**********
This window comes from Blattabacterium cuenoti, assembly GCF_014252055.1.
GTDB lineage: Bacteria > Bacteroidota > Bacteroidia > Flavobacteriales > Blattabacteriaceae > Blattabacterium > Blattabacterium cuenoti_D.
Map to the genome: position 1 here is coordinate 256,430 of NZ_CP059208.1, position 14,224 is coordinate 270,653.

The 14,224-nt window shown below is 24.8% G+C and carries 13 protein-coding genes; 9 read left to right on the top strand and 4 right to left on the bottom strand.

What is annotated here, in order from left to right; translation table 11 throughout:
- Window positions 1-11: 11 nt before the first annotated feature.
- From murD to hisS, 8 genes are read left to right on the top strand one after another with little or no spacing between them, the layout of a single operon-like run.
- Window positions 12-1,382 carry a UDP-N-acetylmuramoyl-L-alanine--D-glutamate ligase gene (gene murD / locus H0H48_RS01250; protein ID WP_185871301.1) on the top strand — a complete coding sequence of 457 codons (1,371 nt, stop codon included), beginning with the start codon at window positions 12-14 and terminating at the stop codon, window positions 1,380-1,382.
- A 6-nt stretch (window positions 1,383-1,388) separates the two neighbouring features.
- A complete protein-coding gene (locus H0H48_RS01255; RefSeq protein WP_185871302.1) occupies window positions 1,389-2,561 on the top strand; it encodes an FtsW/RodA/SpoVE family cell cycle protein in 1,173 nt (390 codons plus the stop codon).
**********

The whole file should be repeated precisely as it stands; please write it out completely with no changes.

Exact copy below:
This window comes from Blattabacterium cuenoti, assembly GCF_014252055.1.
GTDB lineage: Bacteria > Bacteroidota > Bacteroidia > Flavobacteriales > Blattabacteriaceae > Blattabacterium > Blattabacterium cuenoti_D.
Map to the genome: position 1 here is coordinate 256,430 of NZ_CP059208.1, position 14,224 is coordinate 270,653.

The 14,224-nt window shown below is 24.8% G+C and carries 13 protein-coding genes; 9 read left to right on the top strand and 4 right to left on the bottom strand.

What is annotated here, in order from left to right; translation table 11 throughout:
- Window positions 1-11: 11 nt before the first annotated feature.
- From murD to hisS, 8 genes are read left to right on the top strand one after another with little or no spacing between them, the layout of a single operon-like run.
- Window positions 12-1,382 carry a UDP-N-acetylmuramoyl-L-alanine--D-glutamate ligase gene (gene murD / locus H0H48_RS01250; protein ID WP_185871301.1) on the top strand — a complete coding sequence of 457 codons (1,371 nt, stop codon included), beginning with the start codon at window positions 12-14 and terminating at the stop codon, window positions 1,380-1,382.
- A 6-nt stretch (window positions 1,383-1,388) separates the two neighbouring features.
- A complete protein-coding gene (locus H0H48_RS01255; RefSeq protein WP_185871302.1) occupies window positions 1,389-2,561 on the top strand; it encodes an FtsW/RodA/SpoVE family cell cycle protein in 1,173 nt (390 codons plus the stop codon).